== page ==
Format

Send to

Choose Destination
J Card Fail. 2015 Oct;21(10):800-5. doi: 10.1016/j.cardfail.2015.06.006. Epub 2015 Jun 18.

Obesity as a Risk Factor for Consideration for Left Ventricular Assist Devices.

Author information

1
Division of Cardiology, Rush University, Chicago, Illinois; Division of Cardiology, Advocate Christ Medical Center, Oak Lawn, Illinois. Electronic address: burhan_mohamedali@rush.edu.
2
Division of Cardiology, Rush University, Chicago, Illinois; Division of Cardiology, Advocate Christ Medical Center, Oak Lawn, Illinois.

Abstract

BACKGROUND:

Obesity is a major risk factor for cardiovascular outcomes and is prevalent in patients with advanced heart failure requiring left ventricular assist devices (LVADs). The understanding of high body mass index (BMI) and outcomes after LVAD implantation continues to evolve. In this study we investigated the effects of obesity on post-LVAD implantation outcomes.

METHODS AND RESULTS:

In this retrospective study, 288 patients with both Heartmate II and Heartware HVADs, implanted as bridge to transplantation (BTT) and destination therapy (DT), were enrolled. Patients were stratified according to BMI ≥30 kg/m(2). Baseline demographics were obtained. Post-LVAD implantation incidence of readmissions and major adverse events were tabulated. The cohort comprised of 95 (33%) obese and 193 (67%) nonobese patients, as well as, 63 (25%) female and 225 (75%) male patients; 48 (20%) were implanted as BTT and 240 (80%) as DT. The mean BMI in the obese group was 35.2 kg/m(2) compared with 24.3 kg/m(2) (P < .001) in the control group. There was no difference in survival between the two groups. Incidence of post-LVAD implantation heart failure readmissions was higher in the obese cohort. (29% vs 16% P = .009). Multivariate analysis confirmed that BMI was an independent predictor for post-LVAD heart failure readmissions (odds ratio 2.47, 95% confidence interval 1.15-5.32; P = .02) Obese patients had a higher mean total number of hospitalizations compared with nonobese patients, (4.2 vs 3.4; P = .03) as well as higher median total length of stay after LVAD implantation (28 vs 14 days; P = .05), but these were not significant when adjusted for covariates.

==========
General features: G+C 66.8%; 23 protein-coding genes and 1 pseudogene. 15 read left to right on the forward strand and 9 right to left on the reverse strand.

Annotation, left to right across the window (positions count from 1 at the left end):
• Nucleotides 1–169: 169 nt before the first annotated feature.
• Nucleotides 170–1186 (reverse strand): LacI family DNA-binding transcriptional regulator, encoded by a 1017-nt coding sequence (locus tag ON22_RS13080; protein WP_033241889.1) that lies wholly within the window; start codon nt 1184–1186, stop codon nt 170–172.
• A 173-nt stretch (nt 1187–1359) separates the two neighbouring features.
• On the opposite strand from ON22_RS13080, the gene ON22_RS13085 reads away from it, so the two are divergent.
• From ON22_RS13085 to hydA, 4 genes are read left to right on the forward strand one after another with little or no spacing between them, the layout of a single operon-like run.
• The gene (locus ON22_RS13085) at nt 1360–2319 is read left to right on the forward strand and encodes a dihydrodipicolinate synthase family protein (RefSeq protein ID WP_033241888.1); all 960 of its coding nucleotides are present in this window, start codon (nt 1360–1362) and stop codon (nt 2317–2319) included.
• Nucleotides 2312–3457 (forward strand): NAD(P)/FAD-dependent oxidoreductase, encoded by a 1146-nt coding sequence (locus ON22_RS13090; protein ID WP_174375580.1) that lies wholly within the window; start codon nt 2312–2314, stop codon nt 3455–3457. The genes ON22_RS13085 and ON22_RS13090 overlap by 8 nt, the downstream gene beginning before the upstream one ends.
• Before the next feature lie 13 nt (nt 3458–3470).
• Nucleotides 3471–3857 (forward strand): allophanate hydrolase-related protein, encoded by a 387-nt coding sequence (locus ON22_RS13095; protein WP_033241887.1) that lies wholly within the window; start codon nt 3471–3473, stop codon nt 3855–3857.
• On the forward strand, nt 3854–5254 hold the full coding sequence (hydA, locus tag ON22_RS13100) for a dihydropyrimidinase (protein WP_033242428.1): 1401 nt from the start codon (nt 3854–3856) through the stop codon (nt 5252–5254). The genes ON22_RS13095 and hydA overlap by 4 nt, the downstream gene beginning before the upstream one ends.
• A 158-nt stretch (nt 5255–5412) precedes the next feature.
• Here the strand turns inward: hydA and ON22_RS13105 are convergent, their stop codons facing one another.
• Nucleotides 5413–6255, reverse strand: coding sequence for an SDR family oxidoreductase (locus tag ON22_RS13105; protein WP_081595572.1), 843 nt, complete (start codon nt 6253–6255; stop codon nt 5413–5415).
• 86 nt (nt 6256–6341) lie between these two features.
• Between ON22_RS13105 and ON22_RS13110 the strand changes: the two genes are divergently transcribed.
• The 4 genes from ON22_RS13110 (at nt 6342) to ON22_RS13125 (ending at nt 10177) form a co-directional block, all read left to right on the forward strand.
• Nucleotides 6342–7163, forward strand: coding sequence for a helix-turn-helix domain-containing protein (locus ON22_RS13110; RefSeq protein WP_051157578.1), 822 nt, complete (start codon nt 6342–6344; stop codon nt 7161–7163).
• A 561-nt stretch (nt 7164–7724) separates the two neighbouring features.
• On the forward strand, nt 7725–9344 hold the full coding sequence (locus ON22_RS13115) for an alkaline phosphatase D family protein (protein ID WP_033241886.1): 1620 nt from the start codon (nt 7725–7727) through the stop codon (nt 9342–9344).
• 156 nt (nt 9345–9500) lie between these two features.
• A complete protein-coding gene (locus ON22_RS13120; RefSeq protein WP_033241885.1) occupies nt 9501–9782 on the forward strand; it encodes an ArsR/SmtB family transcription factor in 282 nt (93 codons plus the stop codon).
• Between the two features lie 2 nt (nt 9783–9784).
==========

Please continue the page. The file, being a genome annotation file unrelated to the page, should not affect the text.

CONCLUSIONS:

Obese patients had higher incidence of post-LVAD implantation heart failure readmissions. There was no difference in overall survival or outcomes between the 2 groups. There was no difference in total rehospitalizations or length of stay between obese and nonobese patients. Our analysis suggests that obesity should not preclude LVAD candidacy.

KEYWORDS:

BMI; LVAD; Obesity; hospitalizations; left ventricular assist device; mortality; outcomes

PMID:
26093334
DOI:
10.1016/j.cardfail.2015.06.006
[Indexed for MEDLINE]

Supplemental Content

Full text links

Icon for Elsevier Science
Loading ...
Support Center